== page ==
I can’t change my race or ethnicity, but I can offer my words and my actions to encourage people to pause and take stock of the words flying around right now. There are lawmakers who want to call this the “Wuhan virus,” despite warnings from world health leaders who say we should no longer name diseases in this way.
Why? Because of exactly what’s happening. Racism can become acceptable, normalized. One of the saddest things I read was not just about someone being attacked, it was the victim saying how alone he felt because of the dozens of people who stood by, seemingly in silent acceptance that the violence was warranted.
For many in the Asian community, this is a new fear. It is for me. I’ve never felt afraid to walk around as an Asian person. But in this climate, I think about my parents, in their 60s and 70s and whether I should keep encouraging them to go outside for some air and exercise. When I went to the grocery store, I didn’t want to wear a mask because I thought someone might accuse me of bringing the “Chinese virus” to America. I felt unexpectedly vulnerable in a place I’ve always felt safe, New York City.
It stings to read about every single person who has been violently attacked or discriminated against simply because they were Asian during this pandemic. Like the son of a former broadcast journalist whose teacher made him leave the class for coughing, because he’s Asian. Many of my Japanese-American friends and elders are now going through a World War II moment, taken back to the time when they were held at internment camps.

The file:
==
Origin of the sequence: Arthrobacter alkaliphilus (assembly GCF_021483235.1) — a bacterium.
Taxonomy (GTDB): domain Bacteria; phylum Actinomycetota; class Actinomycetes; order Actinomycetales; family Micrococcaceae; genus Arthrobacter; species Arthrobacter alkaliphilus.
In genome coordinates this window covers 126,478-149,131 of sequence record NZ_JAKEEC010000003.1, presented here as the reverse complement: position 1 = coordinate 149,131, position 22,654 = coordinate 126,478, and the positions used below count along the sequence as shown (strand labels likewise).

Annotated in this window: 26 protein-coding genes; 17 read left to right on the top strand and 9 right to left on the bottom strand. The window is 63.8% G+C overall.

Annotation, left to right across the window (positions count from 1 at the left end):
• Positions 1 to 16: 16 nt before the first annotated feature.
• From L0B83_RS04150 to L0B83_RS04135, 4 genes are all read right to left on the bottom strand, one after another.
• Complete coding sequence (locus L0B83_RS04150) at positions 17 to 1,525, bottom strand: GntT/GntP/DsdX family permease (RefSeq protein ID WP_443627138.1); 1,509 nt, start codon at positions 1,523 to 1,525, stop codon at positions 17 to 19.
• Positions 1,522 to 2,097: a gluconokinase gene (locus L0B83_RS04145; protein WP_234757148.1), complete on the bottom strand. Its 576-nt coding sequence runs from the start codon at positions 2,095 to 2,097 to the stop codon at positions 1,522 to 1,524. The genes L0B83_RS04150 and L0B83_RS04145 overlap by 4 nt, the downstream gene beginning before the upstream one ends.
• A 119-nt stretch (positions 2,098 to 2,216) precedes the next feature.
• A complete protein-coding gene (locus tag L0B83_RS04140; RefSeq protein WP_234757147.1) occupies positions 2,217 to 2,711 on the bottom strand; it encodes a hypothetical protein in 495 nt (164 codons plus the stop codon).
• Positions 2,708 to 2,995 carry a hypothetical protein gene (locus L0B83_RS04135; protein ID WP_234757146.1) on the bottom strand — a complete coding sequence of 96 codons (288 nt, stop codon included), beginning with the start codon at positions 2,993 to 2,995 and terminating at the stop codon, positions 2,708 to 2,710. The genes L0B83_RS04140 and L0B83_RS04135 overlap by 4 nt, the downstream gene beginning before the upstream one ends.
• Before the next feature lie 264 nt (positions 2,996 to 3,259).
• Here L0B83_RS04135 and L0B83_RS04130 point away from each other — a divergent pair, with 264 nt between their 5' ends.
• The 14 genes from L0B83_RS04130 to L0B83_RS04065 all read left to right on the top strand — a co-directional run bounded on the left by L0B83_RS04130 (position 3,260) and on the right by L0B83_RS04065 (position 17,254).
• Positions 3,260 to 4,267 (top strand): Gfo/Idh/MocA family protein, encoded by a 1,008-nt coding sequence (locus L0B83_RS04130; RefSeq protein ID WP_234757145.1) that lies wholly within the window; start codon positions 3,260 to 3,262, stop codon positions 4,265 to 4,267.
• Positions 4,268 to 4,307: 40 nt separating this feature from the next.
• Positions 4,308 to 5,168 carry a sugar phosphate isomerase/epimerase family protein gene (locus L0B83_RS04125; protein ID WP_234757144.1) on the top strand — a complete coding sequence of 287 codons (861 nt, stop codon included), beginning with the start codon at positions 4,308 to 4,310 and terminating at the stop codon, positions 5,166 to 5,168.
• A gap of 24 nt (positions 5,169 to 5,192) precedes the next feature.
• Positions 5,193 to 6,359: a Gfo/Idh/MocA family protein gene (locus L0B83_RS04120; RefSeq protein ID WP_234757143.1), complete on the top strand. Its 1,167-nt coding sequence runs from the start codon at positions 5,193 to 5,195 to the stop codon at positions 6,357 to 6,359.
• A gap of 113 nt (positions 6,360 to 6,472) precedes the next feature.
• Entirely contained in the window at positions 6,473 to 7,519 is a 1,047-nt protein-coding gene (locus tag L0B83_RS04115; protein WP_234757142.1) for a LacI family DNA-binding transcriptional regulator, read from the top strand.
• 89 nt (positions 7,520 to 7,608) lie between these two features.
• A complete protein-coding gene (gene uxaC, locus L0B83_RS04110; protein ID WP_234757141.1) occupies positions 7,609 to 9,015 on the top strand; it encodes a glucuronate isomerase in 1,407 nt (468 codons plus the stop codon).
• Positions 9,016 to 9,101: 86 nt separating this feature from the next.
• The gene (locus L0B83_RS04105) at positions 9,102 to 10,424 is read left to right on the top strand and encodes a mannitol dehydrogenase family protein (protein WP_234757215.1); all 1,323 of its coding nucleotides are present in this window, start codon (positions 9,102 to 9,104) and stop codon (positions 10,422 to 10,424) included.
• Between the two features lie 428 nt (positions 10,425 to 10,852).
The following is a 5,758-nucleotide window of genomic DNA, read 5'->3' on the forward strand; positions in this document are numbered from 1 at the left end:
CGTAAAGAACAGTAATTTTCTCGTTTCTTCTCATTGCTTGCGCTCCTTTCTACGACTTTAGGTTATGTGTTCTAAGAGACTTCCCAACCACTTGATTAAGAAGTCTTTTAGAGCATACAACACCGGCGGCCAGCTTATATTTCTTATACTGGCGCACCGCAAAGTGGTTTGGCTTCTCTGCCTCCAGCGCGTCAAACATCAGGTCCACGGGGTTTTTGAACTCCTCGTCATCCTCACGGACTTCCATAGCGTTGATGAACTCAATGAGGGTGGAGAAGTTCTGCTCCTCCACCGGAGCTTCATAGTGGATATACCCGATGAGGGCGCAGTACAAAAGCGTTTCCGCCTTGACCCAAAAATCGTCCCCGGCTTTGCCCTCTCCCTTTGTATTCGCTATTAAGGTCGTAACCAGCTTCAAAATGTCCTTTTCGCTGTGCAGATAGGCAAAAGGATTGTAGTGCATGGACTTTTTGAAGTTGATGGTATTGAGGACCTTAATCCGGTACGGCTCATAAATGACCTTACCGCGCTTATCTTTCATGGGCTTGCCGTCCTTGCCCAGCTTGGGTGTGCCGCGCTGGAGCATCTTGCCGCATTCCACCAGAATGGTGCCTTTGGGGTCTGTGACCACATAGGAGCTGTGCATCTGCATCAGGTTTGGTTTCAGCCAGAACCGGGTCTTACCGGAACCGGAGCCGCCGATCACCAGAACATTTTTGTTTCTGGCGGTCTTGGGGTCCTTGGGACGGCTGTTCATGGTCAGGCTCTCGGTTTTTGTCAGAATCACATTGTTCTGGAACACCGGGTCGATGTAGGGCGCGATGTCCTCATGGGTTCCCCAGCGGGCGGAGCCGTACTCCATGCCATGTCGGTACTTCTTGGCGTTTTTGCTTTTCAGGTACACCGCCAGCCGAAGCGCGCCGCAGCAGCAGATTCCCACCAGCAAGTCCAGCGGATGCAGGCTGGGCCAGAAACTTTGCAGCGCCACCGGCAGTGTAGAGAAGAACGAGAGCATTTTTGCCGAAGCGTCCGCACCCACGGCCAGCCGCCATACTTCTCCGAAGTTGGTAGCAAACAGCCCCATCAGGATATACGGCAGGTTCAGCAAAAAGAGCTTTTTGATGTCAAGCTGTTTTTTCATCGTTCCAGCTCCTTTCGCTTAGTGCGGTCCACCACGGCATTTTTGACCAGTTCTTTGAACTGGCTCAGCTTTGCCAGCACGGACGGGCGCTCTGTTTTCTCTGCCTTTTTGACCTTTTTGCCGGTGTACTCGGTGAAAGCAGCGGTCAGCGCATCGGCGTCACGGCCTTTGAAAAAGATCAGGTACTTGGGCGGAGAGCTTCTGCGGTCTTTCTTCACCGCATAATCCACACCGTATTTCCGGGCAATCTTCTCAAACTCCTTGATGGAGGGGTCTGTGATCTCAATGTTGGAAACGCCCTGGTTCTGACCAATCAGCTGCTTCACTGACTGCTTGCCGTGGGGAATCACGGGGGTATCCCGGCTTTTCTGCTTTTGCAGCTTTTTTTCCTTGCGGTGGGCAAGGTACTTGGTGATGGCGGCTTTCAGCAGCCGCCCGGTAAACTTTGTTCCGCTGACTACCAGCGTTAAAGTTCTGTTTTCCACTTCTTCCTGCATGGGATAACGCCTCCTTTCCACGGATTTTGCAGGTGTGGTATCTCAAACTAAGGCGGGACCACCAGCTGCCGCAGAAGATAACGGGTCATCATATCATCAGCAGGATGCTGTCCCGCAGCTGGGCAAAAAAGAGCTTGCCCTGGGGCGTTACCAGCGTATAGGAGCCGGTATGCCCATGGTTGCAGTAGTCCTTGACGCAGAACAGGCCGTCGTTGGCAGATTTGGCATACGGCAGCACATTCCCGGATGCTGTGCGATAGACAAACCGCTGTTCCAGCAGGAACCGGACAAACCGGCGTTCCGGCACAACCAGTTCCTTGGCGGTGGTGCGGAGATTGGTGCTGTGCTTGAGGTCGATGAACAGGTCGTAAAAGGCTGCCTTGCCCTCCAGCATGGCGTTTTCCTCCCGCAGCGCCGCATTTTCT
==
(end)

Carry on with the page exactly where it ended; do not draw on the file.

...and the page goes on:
Our own media community has been accused of repeatedly showing generic images of Asian people in masks and Chinatown when reporting on coronavirus, when the race of the infected person was unknown, reinforcing bias against Asians.
There have been so many attacks that a coalition of civil rights groups has set up a web page where victims can report such incidents.
In a recent tweet, President Trump walked back his remarks. “It is very important that we totally protect our Asian American community in the United States, and all around the world. They are amazing people, and the spreading of the Virus is NOT their fault in any way, shape, or form. They are working closely with us to get rid of it. WE WILL PREVAIL TOGETHER!”
The president even said he will stop referring to coronavirus as the “Chinese virus.”
But is it enough? Like this novel coronavirus, the damage will take months to assess.
But unlike the virus, it takes more than staying home. It takes lending all of our voices and experiences to speak out against what’s wrong. Sticking up for those who can’t fight back. Sharing accurate information. Holding the powerful accountable. Leadership, not just from the top, but from all of us. I know that most people, when given opportunity and information, will choose to do what’s right.
Back to the golden rules.
I didn’t become a journalist to be the story. I did it to tell important stories, to give a voice to the voiceless. In this pandemic, I now have the chance to do both.